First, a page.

BBC News UK Edition
 You are in: Education  
News Front Page
N Ireland
Hot Topics
UK Systems
League Tables
Talking Point
Country Profiles
In Depth
BBC Sport
BBC Weather
Wednesday, 9 January, 2002, 13:57 GMT
Bullied girls who skip school
girl at home
Report warns of "hidden" problem
Researchers say girls are more at risk of becoming excluded from school than official figures suggest.

They say the problem is that the focus has tended to be on under-achieving and disruptive boys - with girls' problems, especially with bullying, going unnoticed.

At Bexleyheath School in Kent the head teacher, Malcolm Noble, believes the report is a "timely reminder" for schools and policy makers that girls have problems too.

He has firsthand experience of the sort of girl who is at risk.

He had taught a girl who had made a very good start at his school but had then experienced bullying.

Not a statistic

"She is a child who is well supported by her parents and has made some progress in her first three years, up to the age of 14 - but now is under-achieving, is truanting from school, is showing every signs of disaffection.

"But what she's not doing is causing trouble in class.

"She is not going to be permanently excluded from school or anything like that," Mr Noble told BBC Radio 5 Live.

Because she was reacting by staying away - excluding herself, as the research report puts it - she was unlikely to do as well as she could in her GCSE exams.

"But she won't appear in any statistics."

That was a cost to the country, he said - but one that wasn't getting the same attention as boys who were perhaps aggressive, had been excluded, and were very visible on the streets.


This is something that Dr Carrie Herbert is passionate about.

"The government concentrates on children who are dangerous, rude, who pull knives or throw chairs, she told BBC News Online.

"Kids who sit at the back of the class and cry, then fade away ... those are the ones I pick up."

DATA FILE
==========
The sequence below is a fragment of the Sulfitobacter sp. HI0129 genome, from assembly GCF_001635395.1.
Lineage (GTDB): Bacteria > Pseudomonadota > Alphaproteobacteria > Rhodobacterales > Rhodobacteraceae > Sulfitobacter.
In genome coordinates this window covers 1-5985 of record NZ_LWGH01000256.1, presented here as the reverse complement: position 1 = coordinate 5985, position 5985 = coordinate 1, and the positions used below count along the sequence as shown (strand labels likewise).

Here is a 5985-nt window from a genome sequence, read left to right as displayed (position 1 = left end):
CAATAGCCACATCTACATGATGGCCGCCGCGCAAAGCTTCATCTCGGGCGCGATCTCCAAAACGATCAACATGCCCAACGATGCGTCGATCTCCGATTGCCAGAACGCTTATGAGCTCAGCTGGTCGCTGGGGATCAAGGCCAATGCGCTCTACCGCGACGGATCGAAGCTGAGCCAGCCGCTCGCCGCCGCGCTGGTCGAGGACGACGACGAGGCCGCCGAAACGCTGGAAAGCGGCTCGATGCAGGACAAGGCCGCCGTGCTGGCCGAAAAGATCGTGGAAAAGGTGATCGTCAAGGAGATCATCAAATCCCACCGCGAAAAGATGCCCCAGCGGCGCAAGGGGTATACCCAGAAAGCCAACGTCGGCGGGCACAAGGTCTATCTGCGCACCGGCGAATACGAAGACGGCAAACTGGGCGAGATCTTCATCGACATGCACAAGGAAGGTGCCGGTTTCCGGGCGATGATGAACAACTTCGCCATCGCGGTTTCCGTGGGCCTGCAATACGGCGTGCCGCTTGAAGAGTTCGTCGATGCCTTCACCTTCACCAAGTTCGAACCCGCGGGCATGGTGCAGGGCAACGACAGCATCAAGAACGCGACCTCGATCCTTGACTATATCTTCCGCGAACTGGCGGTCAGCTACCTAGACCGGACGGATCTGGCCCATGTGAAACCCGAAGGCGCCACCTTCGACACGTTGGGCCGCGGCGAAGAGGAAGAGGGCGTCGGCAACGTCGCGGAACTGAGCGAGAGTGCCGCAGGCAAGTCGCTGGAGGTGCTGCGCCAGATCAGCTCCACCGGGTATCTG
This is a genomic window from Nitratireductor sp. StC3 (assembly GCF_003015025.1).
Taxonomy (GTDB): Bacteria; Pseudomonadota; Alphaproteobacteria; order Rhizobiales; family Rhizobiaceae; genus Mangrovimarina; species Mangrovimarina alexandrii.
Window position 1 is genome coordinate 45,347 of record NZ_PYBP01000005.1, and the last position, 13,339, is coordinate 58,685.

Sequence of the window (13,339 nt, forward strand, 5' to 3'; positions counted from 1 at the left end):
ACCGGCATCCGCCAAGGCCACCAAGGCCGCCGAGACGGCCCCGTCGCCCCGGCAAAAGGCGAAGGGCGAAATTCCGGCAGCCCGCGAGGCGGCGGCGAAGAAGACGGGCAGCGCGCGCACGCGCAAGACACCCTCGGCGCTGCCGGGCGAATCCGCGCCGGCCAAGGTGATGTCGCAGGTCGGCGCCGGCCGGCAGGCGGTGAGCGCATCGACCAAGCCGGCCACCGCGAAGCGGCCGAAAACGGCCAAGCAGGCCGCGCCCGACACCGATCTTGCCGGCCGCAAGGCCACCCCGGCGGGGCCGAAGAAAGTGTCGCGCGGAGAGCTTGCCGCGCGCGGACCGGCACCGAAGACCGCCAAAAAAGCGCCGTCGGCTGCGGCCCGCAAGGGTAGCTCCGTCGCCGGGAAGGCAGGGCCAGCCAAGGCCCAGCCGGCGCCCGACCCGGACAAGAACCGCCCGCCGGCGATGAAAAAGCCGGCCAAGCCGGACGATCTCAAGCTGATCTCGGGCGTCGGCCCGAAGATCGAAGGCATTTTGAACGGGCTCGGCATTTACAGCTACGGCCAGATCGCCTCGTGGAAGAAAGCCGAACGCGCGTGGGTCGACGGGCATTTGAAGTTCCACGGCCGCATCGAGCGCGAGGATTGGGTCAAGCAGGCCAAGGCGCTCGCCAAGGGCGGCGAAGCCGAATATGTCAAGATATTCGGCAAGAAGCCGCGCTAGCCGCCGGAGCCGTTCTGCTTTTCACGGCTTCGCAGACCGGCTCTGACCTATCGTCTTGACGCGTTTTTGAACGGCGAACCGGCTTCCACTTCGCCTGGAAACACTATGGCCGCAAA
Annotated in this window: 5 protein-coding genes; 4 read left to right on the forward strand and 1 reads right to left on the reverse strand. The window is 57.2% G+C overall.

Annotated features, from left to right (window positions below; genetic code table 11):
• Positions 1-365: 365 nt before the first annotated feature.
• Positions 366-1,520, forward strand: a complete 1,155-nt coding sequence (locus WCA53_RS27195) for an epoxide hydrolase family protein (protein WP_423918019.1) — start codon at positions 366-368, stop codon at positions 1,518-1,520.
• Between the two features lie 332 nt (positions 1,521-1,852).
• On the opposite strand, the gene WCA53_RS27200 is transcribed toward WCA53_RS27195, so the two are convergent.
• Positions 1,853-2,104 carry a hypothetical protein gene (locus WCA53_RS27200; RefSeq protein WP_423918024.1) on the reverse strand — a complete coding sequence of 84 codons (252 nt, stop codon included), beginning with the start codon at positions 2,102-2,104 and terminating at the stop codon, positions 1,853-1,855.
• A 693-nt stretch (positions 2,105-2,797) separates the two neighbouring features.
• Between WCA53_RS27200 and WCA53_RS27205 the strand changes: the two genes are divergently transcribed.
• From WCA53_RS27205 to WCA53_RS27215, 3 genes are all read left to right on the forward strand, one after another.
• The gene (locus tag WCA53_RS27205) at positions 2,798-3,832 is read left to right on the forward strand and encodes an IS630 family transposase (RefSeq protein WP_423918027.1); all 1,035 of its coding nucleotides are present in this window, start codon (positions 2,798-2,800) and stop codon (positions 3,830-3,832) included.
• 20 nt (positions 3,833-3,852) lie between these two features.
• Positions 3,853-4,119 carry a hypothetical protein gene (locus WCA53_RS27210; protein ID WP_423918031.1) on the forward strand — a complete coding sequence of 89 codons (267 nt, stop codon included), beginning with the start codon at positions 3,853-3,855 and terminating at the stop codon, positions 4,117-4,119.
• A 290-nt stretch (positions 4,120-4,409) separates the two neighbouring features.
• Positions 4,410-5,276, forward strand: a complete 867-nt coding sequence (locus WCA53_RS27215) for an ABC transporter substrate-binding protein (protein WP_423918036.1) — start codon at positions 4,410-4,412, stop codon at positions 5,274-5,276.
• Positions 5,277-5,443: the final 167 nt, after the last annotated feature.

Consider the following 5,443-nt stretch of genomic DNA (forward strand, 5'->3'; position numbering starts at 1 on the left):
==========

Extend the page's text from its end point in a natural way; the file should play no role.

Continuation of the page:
Dr Herbert runs the Red Balloon Learner Centre in Cambridge, an independent charity which she set up in her own house five years ago to provide a safe haven for teenage girls and boys who have been victimised or ostracised.

In demand

"The person who is doing the bad behaviour has child psychologists, pupil referral units, one-to-one teaching, probably lots of attention from the head teacher before they get excluded.

"My kids disappear off the register. The parents are left with a terrible situation on their hands. I don't think the government are taking it at all seriously."

Red Balloon's fees are paid by the local education authorities - primarily Cambridgeshire and Suffolk - which refer children to it.

It has only 12 places so routinely has to turn children away. One father has just booked a place for his daughter for next September - the girl is currently not at school.

Dr Herbert compares the centre to an intensive care unit.

After a time, perhaps a few weeks or a term or two, the children want to return to mainstream schooling - some even go back to their previous schools.

Dr Herbert believes there is probably scope for similar centres in any town, for children who have got to the end of their tether, who say "I'm not going to school any more because they are going to get me, they make my life hell".

Head teacher Malcolm Noble
"Report is a timely reminder"
See also:

09 Jan 02 | Education
05 Nov 01 | Education
16 Nov 01 | Education
25 Sep 01 | Scotland
04 May 01 | Education
11 Apr 01 | Education
Internet links:

The BBC is not responsible for the content of external internet sites

Links to more Education stories are at the foot of the page.

E-mail this story to a friend

Links to more Education stories

© BBC ^^ Back to top

News Front Page | World | UK | England | N Ireland | Scotland | Wales |
Politics | Business | Entertainment | Science/Nature | Technology |
Health | Education | Talking Point | Country Profiles | In Depth |